In the meantime, to try to recover a little insight into what is going on with a completely visualizable representation of the iris data, have a look at the appendix.

7.2.6. Homework

  1. Don’t take my word for it that subsets of these features always do worse. Try it out.

Change the selector array in the next cell and execute the code in the cell to try out your own favorite subsets of features. No subset of 2 or even 3 features performs as well as using all 4.

For example, using this selector

selector = np.array([True,True,False,True])

leaves out just the third feature. Here’s your challenge: Find the best 2-feature system (it performs almost as well as any 3-feature system), and the best 3-feature system. Hint for the 2-feature problem, if you want to get there more quickly. Look at our plots of two-feature systems above. Which one looks like it gives the best separation?

selector = np.array([True, True, True, False])
X = features[:,selector]
Y = target

logreg = linear_model.LogisticRegression(C=1e5)
logreg.fit(X, Y)
predicted = logreg.predict(X)
  1. Above we implemented a function called is_non_red that distinguishes class 0 from classes 1 and 2. Write some code to evaluate the accuracy of this function. Use the evaluation function accuracy_score as illustrated above, but note that you can’t just evaluate against the class array target because that has three classes and is_non_red essentially works with two. You have to start by creating a different class array that only has two classes, matching the kind of results is_non_red produces. The red class is 0, so you want True for every class 1 or 2 iris, and False for every class 0 iris.

Hint: Use the following function, which applies the function is_non_red to every row of the array features

np.apply_along_axis(is_non_red, axis=1, arr= features)

Be sure to say what your final score means. Did you you do very well or very badly?

  1. Using the rock vs. mines data set loaded in the next cell, draw a scatterplot of the points like the ones we did in Section 2 and 3 of this tutorial for the iris data. You will find the code in Section 3 will require the least modification. This data set tries to distinguish two classes, rocks and mines, based on sonar readings. Note, as the loading code indicates, this data has 60 features, which is a lot, so you should just pick one pair of features out and plot them. Crucially, you don’t need to plot all pairs (there are 1770 pairs), even though with 60 features, you are unlikely to have much success using just two.

When modifying the code to draw the picture, bear in mind you really only need to scatter the points. You are not being asked to draw a separation line, and you don’t need to draw our point P, because it doesn’t appear in this data. You should try to give the points belonging to the two classes different colors and shapes, as was done above.

import pandas as pd

target_url = ("https://archive.ics.uci.edu/ml/machine-learning-"

#read rocks mines data
mine_df = pd.read_csv(target_url, header=None, prefix="V")
mine_features = mine_df.values
(samp_sz, num_feats) = mine_features.shape
print '{0} exemplars with {1} features'.format(samp_sz, num_feats)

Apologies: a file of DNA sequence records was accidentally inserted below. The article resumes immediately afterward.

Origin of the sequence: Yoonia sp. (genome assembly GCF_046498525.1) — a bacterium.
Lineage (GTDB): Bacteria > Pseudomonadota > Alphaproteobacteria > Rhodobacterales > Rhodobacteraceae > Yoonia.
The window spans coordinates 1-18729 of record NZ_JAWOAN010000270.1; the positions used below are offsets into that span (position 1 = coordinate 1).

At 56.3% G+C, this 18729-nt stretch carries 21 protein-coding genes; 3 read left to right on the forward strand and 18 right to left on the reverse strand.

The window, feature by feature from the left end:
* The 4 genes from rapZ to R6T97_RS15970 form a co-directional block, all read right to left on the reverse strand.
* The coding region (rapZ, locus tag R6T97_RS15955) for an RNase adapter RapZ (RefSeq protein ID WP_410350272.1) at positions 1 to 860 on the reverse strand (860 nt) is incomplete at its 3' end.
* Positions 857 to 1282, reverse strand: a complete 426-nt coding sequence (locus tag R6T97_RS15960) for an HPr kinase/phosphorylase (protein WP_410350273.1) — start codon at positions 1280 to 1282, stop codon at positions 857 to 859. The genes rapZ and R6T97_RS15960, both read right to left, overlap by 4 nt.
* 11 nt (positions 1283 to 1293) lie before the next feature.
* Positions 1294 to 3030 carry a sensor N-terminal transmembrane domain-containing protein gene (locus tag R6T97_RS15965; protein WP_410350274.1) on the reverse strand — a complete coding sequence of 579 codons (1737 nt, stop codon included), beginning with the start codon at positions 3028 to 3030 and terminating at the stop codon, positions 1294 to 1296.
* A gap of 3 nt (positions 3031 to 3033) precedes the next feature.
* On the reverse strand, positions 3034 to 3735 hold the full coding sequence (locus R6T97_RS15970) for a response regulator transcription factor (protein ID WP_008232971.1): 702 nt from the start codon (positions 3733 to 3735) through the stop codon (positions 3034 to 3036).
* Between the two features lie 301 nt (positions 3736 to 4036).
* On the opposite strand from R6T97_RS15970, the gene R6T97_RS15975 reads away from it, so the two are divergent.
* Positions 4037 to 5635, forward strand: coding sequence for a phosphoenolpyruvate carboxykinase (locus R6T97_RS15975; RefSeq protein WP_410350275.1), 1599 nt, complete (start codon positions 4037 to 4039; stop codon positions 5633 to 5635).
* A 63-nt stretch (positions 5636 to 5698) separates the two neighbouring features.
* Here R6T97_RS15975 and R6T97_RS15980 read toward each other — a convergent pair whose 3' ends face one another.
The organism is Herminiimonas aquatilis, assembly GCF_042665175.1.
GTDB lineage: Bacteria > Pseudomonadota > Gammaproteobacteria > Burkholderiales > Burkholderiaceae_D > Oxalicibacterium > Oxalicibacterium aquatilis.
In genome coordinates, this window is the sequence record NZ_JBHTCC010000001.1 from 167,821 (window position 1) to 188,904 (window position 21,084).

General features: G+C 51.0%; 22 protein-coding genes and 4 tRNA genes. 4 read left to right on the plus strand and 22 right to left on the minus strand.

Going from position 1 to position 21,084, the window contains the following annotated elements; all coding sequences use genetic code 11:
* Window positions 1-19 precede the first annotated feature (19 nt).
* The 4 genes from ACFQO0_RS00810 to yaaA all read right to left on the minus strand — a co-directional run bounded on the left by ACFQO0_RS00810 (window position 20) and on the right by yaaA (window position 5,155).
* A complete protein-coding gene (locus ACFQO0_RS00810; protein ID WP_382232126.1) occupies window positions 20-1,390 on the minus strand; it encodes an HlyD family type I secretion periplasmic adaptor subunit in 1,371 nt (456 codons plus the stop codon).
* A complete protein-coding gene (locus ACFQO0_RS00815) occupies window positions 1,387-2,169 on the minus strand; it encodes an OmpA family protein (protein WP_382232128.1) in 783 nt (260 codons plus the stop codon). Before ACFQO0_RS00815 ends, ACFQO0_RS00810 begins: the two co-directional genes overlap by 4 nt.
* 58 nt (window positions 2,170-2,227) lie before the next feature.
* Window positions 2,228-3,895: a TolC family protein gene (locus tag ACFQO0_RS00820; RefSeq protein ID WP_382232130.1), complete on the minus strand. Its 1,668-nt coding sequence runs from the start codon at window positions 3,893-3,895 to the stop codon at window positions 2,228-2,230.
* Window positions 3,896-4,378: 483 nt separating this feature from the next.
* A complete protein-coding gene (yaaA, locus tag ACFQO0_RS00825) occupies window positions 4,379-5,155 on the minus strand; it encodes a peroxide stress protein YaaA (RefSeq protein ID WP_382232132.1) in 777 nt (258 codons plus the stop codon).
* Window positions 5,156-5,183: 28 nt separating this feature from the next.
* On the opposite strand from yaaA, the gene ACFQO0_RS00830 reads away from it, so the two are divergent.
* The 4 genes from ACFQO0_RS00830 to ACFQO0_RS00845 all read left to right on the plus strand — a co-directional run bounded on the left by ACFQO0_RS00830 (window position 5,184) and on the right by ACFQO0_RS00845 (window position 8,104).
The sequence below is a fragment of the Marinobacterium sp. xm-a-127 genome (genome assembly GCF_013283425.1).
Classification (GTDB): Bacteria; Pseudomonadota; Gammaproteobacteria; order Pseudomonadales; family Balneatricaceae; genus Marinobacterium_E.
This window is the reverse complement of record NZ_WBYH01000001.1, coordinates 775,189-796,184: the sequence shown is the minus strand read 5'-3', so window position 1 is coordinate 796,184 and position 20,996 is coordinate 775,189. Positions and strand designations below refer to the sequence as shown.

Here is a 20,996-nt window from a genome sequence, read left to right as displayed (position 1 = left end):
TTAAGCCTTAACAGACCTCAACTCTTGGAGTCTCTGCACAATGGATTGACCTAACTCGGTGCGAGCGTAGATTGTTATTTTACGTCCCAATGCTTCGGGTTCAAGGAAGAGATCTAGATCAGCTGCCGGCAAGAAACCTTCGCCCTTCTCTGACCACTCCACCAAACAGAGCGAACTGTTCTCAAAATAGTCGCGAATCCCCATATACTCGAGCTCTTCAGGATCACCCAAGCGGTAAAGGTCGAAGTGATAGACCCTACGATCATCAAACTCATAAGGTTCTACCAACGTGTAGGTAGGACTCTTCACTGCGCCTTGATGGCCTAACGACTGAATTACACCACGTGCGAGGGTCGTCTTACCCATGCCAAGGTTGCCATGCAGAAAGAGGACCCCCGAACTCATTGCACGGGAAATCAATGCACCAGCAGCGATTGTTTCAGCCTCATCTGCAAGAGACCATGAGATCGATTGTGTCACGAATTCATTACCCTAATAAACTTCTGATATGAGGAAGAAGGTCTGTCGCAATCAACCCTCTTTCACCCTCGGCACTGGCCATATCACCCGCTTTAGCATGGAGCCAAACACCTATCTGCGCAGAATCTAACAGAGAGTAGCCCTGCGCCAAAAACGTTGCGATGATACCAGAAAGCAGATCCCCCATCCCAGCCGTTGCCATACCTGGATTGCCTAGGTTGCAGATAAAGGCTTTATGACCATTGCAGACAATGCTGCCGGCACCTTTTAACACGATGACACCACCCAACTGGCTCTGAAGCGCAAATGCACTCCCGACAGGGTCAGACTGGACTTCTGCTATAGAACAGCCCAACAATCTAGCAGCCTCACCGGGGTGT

# The last column contains the class data.  Separate it from the others.
target = mine_features[:, 60]
# Everything else is a feature
mine_features = mine_features[:, :60]
(samp_sz, num_feats) = mine_features.shape

# Find the two classes we're trying to separate.
feat_set = list(set(target))
print '{0} classes: {1}'.format(len(feat_set), feat_set)
208 exemplars with 61 features
2 classes: ['R', 'M']

7.2.7. Appendix: Combining variables: Cheap non-linearity

The Heidelberg stat-center reports a very nice result obtained by combining the 2 petal features and the 2 sepal features by multiplication. We end up with 2 area features, and a system that’s almost as good as a 4-feature linear system, at the cost of a little non-linearity (the multiplication). Here’s the computation, and the picture, both of which are very simple. Basically we see that petal area alone is enough to almost perfectly perform the discrimination. And the insight can easily be made visual.

sepal_area = features[:,0] * features[:,1]
petal_area = features[:,2] * features[:,3]

for t,marker,c in zip(range(3),">ox","rgb"):
    plt.scatter(sepal_area[target == t], petal_area[target == t], marker=marker, c=c,s=60)

# Let's draw our point P with extra special attention getting large SIZE.
p_sepal_area,p_petal_area,p_target  = sepal_area[-90],petal_area[-90],target[-90]
marker,clr = ">ox"[p_target], "rgb"[p_target]

# Let;s draw some linear separators, horizontal lines in this case
plt.xlabel('sepal area')
plt.ylabel('petal area')
<matplotlib.text.Text at 0x12b630210>

Our accuracy using just petal area os 96%!

X = np.array([petal_area]).T
Y = target

logreg = linear_model.LogisticRegression(C=1e5)
logreg.fit(X, Y)
predicted = logreg.predict(X)

And our accuracy using both area feature is 97.3%.

X = np.array([sepal_area, petal_area]).T
Y = target

logreg = linear_model.LogisticRegression(C=1e5)
logreg.fit(X, Y)
predicted = logreg.predict(X)

And actually using all the old features too helps us creep up toward 99%.

X = np.array([sepal_area, petal_area,features[:,0],features[:,1],
Y = target

logreg = linear_model.LogisticRegression(C=1e5)
logreg.fit(X, Y)
predicted = logreg.predict(X)